How did your legislators respond to Jan. 6 events?

All of them condemned the attack on the Capitol, but on the issue that led to the insurrection, they were evenly divided

The+seven+Republicans+and+one+Democrat+who+represent+the+city+of+Austin+in+Congress+were+evenly+split+on+objecting+to+the+Electoral+College+votes+for+Joe+Biden+and+Kamala+Harris.

Alice Scott

The seven Republicans and one Democrat who represent the city of Austin in Congress were evenly split on objecting to the Electoral College votes for Joe Biden and Kamala Harris.

Alice Scott, staff reporter

Members of The Senate and House of Representatives gathered on Wednesday to certify the Electoral College votes of the 2020 election. The certification process was interrupted, however, when a mob of Trump supporters stormed the Capitol causing the legislators to evacuate the building.  The insurrection has led to the death of five people and raised questions about how such an assault on the Capitol could happen.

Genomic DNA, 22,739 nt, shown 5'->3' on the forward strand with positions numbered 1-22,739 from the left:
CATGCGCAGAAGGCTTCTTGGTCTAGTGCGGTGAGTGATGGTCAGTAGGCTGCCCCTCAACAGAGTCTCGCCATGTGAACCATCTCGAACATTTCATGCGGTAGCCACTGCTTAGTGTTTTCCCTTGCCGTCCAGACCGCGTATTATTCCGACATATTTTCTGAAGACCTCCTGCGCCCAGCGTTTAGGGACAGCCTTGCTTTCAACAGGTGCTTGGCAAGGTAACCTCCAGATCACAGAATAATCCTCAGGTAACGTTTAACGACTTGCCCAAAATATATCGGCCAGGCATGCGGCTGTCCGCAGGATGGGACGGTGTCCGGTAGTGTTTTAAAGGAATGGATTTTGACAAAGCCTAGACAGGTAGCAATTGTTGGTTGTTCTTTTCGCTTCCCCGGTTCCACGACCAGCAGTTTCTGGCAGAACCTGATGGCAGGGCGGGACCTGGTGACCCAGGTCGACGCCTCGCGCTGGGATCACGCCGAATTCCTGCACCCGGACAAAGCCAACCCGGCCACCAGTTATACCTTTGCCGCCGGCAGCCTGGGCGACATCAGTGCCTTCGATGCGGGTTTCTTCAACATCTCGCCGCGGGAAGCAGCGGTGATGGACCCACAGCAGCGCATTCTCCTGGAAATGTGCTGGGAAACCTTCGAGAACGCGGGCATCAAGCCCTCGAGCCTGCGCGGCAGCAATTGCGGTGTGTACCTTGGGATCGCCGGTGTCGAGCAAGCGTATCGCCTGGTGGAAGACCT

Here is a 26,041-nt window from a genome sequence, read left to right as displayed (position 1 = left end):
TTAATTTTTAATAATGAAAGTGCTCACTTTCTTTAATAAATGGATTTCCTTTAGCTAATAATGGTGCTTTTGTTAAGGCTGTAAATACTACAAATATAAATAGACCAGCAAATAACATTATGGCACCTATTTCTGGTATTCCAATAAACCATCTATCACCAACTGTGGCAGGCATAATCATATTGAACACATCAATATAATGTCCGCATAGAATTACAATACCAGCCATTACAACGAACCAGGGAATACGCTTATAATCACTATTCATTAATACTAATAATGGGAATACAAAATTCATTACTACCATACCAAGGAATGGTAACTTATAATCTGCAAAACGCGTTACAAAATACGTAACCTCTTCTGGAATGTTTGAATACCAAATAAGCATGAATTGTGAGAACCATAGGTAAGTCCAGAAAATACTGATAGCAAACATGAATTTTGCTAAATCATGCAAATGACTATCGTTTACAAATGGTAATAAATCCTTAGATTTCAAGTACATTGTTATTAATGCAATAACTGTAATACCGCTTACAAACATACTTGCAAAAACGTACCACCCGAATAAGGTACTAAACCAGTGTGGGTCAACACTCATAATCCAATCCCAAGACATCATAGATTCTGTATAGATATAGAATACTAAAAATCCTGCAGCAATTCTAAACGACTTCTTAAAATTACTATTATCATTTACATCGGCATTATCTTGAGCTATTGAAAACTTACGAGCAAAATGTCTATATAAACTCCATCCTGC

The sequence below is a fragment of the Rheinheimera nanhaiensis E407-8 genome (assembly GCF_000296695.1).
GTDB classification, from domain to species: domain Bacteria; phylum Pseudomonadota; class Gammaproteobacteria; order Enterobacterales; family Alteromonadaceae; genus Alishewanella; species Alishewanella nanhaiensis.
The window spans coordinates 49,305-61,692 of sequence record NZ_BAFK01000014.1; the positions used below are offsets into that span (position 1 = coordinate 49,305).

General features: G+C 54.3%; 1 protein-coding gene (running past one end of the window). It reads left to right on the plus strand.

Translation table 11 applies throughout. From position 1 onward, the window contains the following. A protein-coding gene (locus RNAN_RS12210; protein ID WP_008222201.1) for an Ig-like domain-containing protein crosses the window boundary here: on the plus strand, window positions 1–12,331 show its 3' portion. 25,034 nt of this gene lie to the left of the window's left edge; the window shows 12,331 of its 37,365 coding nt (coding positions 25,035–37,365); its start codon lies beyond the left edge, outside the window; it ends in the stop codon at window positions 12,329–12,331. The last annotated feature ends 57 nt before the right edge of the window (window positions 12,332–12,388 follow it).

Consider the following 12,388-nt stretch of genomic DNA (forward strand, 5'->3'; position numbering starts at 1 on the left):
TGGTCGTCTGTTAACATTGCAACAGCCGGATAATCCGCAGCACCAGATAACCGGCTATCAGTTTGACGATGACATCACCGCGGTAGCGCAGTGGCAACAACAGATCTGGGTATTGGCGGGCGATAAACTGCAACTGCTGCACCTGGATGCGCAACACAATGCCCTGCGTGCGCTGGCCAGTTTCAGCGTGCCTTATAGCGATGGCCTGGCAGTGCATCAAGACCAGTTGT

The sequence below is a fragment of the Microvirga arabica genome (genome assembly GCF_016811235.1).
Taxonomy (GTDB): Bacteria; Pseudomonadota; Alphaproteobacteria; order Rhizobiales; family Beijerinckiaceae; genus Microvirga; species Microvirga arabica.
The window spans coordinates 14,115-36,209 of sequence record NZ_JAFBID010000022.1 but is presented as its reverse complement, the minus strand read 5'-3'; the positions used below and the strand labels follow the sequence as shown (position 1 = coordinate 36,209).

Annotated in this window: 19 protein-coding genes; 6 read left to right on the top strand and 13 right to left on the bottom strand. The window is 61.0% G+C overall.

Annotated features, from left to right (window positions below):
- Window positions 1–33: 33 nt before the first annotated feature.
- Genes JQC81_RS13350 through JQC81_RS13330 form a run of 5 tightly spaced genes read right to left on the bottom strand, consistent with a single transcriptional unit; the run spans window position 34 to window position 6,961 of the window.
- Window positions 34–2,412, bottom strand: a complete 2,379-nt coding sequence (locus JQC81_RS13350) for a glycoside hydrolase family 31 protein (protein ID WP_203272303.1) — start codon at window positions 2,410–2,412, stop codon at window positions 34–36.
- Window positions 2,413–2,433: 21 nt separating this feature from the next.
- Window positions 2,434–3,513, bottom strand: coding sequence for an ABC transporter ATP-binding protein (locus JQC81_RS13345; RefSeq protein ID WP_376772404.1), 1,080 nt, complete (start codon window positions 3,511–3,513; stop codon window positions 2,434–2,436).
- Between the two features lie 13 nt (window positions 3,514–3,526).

When the joint session reconvened, both the House and Senate eventually voted to confirm President Elect Joe Biden and Vice President Elect Kamala Harris as the next president and vice president of the United States.

Alice Scott

This graph shows how Texas senators and representatives for Austin’s various districts voted as some Republican senators and representatives objected to the certification of the Electoral College voting in Arizona and Pennsylvania. 

One Austin-area representative who chose to object to the Electoral College certification in Arizona and Pennsylvania is Republican District 17 U.S. Rep. Pete Sessions.